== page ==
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Part 2: Locating and Evaluating Potable Water Sources on Rural Property

Part 2: Groundwater sources and systems that you will come across when vetting rural land.

Vetting established rural properties with houses and dwellings means you will need to inspect an existing water source and water system. The most common types you will come across include; drilled wells, shallow wells, sand-point wells, or a cistern well system. In rarer instances, a property may have a freshwater spring or a highly prized artesian well.

To begin, I recommend water quality testing be a contingency in any purchase contract with an existing well, even if there are recent water quality test results. Be aware that water quality testing only shows results from the day you test it, and well water quality can change over the seasons. Healthlink BC has a directory of water testing companies and is a great source of information on well water.

Drilled Wells are the most common and preferred reliable source, with an in-line pump that can be anywhere from 30’ to 300’ deep, they require a power source and pressure tank to move the water. A properly installed water well can last 40 years or more. The listing agent should have available the ‘Drillers Well Log’ a document created on the day the well was drilled, that will tell you; who drilled the well, what depth they drilled to, the gallons per minute the well produces, and at what depth the pump is set at.

The critical components you want to know more about are the age of the submersible pump and the condition of the pressure tank. The average lifespan of a well pump is 12 – 15 years, based off of the frequency or how many times your pump is engaging during its duty cycle. The size of your pressure tank, along with your water consumption will have an effect on how often the in-ground pump cycles to fill the pressure tank. On average you need a minimum of 5 gallons per minute to run a household at peak water use, so water volume should be a red flag in your vetting process. There are a large number of domestic wells in BC that produce up to 50 gallons/per minute, and the higher the volume, the better your chances are that the well is in a deep aquifer and will never run dry.

When the property you are inspecting has a “shallow well” designation you could come across a system as crude as a large open pit dug by a backhoe that captures ground seep and run-off water to a hand-bored sand point with a hand pump or 12-volt solar pump for off-grid properties. Shallow wells are typically 25 feet below the surface of the ground or less and can experience taste and odor issues from mineral content like iron and manganese and the risk of contamination increases for bacteria with a shallow water source.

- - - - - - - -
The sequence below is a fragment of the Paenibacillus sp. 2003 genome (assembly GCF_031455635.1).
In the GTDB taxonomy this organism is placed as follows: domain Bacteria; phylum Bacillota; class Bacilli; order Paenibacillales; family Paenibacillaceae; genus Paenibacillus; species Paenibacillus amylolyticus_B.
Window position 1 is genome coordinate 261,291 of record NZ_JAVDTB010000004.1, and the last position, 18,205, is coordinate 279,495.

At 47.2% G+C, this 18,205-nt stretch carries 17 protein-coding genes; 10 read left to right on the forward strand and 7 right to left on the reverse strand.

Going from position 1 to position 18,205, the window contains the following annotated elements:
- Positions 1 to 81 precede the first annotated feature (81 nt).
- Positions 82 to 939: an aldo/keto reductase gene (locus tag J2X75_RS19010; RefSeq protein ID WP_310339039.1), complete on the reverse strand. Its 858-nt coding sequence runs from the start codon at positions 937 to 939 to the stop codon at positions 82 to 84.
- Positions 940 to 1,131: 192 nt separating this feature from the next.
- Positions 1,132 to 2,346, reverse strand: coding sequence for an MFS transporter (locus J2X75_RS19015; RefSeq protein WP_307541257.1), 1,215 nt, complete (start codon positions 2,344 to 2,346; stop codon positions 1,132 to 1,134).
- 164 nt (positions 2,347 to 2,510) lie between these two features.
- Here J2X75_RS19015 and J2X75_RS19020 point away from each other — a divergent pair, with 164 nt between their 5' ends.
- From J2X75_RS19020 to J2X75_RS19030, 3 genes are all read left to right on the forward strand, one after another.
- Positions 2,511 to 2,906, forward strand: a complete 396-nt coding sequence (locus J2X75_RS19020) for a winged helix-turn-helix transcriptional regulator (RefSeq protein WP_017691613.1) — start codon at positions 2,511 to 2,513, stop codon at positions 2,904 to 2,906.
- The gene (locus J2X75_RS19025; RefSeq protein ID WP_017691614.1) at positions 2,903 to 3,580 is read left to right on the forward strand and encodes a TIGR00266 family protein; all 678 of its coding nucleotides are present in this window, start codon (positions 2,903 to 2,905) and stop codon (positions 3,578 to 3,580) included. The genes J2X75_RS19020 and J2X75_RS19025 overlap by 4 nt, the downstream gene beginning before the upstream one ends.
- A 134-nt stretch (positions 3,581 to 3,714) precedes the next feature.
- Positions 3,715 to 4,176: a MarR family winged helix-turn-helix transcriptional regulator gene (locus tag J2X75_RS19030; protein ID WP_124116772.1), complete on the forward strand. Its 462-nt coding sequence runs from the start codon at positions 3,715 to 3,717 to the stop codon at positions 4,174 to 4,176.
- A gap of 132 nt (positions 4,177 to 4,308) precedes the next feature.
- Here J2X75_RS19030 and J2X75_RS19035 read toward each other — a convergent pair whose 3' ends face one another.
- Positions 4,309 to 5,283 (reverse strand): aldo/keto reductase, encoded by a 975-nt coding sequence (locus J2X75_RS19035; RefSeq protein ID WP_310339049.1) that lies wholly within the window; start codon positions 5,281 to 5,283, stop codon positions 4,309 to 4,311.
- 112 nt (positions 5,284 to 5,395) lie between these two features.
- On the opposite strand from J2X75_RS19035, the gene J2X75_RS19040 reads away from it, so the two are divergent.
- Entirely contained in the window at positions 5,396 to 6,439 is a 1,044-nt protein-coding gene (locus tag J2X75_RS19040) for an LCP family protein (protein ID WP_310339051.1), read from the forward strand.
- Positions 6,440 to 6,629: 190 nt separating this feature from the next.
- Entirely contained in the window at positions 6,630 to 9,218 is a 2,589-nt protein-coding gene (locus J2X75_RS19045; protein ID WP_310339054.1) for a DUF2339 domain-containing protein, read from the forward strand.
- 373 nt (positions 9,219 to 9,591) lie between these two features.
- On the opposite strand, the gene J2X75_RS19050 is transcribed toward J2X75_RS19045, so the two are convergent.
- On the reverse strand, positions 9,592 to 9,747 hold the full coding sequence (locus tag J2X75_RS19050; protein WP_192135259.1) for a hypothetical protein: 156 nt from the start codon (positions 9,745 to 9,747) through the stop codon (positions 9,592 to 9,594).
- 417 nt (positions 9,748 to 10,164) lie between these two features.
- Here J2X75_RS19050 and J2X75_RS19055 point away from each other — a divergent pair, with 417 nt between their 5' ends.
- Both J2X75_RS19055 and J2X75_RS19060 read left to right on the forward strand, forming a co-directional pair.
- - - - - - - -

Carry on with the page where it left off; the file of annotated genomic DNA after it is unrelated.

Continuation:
Do your best to evaluate the slope and elevations of adjacent properties if they are developed to determine if seep, rain, or melt runoff water could carry contaminants to that well’s source. Farms, ranches, pastures, and neighbouring sewers or septic tanks can seep into shallow wells and aquifers. Many shallow wells that tap a clean source can be quite adequate for domestic use, and in some cases, a shallow source can be drilled deeper accessing even more volume, or used in combination with a cistern.

A cistern water system as a primary source implies that water is hauled-in or collected onsite then contained and stored for use. Fresh water can last in a clean cistern for about 6 months time and require regular maintenance cleaning. This is a great option for seasonal or recreational properties, or residential land that has no groundwater source. Cisterns come prefabricated in fiberglass and concrete or they can be constructed on-site with concrete, bricks, and mortar. Underground storage tanks are the preferred method as sunlight breeds bacteria in water, but they can be found in basements or outbuildings. Cistern systems can be set up to collect filtered rain/runoff water from dwelling roofs and can augment water usage on any property.

Fresh water springs, which can present as a creek or pond can be a quality, low-maintenance option if developed properly into a pumpable or gravity-fed filtered water system. There are many videos online about spring development and how to properly tap it by installing a small filtration dam with a PVC water output pipe which can then be pumped to filtration tanks or gravity fed to cisterns. To get the history of who and how the spring was developed from the current owner. If the source was developed by a previous owner there may be no documentation and you have to rely on known history. A tapped spring or diverted spring-fed creek may decrease in water volume in dry months and it may also be prone to freezing in winter.

The prized artesian well flows from the ground in great volumes whether you want it to or not. This rare groundwater source can be both a blessing and a curse as you must have a way to effectively route the excess water you cannot use away into a drainage tributary or it will cause flooding and erosion. Development around this type of continuously flowing well must be carefully planned, I recommend researching artesian wells and consulting with a water system installer or driller who has experience with this rare well. An artesian well will increase the value of a property, and save you thousands on drilling and water pumping costs

The lifeblood of any property is its water supply. It’s worth your time, money, and long-term health to consult all the professionals you need along with water quality testing in order to make an informed decision.

Freddy & Linda Marks, 3A®Group RE/MAX Nyda Realty

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